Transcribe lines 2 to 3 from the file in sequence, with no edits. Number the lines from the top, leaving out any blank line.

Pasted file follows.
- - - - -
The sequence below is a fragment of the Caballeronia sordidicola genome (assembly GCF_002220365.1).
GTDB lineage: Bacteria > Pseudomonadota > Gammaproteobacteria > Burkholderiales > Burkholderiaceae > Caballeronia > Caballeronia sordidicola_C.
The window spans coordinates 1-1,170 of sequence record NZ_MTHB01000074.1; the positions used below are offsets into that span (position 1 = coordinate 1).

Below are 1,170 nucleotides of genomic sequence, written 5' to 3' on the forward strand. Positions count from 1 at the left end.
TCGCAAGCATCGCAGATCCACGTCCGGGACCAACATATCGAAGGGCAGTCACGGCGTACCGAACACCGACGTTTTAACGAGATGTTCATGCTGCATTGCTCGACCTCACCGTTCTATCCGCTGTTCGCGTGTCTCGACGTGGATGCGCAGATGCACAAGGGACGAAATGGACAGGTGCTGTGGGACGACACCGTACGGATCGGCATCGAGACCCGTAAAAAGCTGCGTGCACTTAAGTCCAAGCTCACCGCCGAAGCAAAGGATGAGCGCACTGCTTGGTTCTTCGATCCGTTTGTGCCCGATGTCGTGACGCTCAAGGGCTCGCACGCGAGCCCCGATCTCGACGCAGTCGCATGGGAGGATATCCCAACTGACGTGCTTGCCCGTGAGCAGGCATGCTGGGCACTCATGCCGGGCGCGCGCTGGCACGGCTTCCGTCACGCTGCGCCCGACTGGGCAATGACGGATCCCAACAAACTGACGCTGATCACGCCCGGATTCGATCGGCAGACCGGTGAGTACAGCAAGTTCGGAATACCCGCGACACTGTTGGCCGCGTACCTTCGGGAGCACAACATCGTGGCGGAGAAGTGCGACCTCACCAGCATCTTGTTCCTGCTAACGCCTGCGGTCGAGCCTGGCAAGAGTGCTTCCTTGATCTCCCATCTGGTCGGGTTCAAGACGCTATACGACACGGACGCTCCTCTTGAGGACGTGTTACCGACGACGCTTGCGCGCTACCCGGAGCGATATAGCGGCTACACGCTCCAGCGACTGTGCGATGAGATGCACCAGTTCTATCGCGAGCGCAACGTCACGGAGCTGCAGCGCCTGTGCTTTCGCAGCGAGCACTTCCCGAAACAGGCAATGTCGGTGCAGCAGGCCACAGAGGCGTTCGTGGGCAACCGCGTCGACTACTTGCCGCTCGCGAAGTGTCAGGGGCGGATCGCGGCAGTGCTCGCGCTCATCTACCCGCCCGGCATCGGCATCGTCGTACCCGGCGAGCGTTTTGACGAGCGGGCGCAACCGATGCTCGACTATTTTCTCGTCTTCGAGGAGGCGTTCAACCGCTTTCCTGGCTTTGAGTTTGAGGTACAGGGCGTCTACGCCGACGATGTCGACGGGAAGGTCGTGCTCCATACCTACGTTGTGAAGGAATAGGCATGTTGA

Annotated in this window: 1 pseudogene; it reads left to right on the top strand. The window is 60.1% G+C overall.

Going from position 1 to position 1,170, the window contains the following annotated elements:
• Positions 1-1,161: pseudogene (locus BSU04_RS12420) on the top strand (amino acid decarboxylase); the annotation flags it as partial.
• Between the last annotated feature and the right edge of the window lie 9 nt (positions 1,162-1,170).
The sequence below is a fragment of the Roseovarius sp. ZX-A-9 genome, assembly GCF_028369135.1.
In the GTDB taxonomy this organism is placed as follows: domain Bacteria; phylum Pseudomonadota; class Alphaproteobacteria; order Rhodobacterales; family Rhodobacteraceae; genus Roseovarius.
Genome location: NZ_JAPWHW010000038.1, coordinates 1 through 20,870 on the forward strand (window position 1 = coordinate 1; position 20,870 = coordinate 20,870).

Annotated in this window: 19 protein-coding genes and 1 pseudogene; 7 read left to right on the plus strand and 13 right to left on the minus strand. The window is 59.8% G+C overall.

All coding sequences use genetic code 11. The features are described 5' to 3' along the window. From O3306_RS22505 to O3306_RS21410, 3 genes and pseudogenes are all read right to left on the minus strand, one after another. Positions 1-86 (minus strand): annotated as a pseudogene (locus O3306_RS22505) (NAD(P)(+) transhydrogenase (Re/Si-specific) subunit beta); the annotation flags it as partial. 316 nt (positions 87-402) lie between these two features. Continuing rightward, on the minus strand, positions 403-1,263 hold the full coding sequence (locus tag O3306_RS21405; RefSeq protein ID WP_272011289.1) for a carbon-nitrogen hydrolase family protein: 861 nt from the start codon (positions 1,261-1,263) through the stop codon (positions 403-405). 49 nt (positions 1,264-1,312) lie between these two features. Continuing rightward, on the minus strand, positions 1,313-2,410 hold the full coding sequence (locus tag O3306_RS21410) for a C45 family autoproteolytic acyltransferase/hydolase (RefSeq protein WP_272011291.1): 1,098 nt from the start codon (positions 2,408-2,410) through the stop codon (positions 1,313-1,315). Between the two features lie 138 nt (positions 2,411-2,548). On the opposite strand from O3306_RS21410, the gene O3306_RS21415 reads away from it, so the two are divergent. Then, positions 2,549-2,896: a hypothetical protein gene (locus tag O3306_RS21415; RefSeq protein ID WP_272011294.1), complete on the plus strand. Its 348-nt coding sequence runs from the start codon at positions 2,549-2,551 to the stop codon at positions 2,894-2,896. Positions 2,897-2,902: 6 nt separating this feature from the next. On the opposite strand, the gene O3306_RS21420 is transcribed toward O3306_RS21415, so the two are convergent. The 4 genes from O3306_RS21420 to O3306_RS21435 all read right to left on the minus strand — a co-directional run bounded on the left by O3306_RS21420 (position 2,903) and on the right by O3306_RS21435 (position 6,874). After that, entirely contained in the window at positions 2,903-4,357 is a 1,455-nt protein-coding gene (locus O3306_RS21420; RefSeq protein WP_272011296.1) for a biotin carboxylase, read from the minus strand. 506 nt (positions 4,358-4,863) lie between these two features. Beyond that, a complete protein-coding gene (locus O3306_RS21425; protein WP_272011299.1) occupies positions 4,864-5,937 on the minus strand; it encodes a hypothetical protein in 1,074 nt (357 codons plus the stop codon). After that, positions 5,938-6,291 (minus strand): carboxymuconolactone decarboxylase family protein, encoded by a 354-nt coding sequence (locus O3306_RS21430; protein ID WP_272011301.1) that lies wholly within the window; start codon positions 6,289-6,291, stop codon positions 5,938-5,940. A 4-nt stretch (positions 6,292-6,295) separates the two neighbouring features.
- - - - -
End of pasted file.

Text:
GTDB lineage: Bacteria > Pseudomonadota > Gammaproteobacteria > Burkholderiales > Burkholderiaceae > Caballeronia > Caballeronia sordidicola_C.
The window spans coordinates 1-1,170 of sequence record NZ_MTHB01000074.1; the positions used below are offsets into that span (position 1 = coordinate 1).